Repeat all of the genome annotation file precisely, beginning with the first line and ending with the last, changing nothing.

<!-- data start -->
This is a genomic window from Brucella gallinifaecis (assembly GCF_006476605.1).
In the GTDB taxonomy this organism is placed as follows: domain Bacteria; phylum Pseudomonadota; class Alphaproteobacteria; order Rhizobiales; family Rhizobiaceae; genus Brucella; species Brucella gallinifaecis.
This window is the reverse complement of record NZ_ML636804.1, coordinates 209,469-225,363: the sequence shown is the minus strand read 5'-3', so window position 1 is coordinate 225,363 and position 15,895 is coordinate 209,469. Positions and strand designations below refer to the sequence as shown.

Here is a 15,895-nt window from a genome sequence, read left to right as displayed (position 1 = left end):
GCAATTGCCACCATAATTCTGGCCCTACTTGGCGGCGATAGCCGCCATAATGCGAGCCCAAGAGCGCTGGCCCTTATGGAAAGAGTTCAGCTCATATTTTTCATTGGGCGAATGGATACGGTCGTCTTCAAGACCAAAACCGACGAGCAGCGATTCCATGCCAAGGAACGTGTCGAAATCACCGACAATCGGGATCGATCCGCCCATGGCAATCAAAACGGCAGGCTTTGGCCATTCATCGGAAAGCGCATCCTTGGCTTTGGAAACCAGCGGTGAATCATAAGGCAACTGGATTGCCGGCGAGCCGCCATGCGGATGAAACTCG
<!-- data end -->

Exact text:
This is a genomic window from Brucella gallinifaecis (assembly GCF_006476605.1).
In the GTDB taxonomy this organism is placed as follows: domain Bacteria; phylum Pseudomonadota; class Alphaproteobacteria; order Rhizobiales; family Rhizobiaceae; genus Brucella; species Brucella gallinifaecis.
This window is the reverse complement of record NZ_ML636804.1, coordinates 209,469-225,363: the sequence shown is the minus strand read 5'-3', so window position 1 is coordinate 225,363 and position 15,895 is coordinate 209,469. Positions and strand designations below refer to the sequence as shown.

Here is a 15,895-nt window from a genome sequence, read left to right as displayed (position 1 = left end):
GCAATTGCCACCATAATTCTGGCCCTACTTGGCGGCGATAGCCGCCATAATGCGAGCCCAAGAGCGCTGGCCCTTATGGAAAGAGTTCAGCTCATATTTTTCATTGGGCGAATGGATACGGTCGTCTTCAAGACCAAAACCGACGAGCAGCGATTCCATGCCAAGGAACGTGTCGAAATCACCGACAATCGGGATCGATCCGCCCATGGCAATCAAAACGGCAGGCTTTGGCCATTCATCGGAAAGCGCATCCTTGGCTTTGGAAACCAGCGGTGAATCATAAGGCAACTGGATTGCCGGCGAGCCGCCATGCGGATGAAACTCG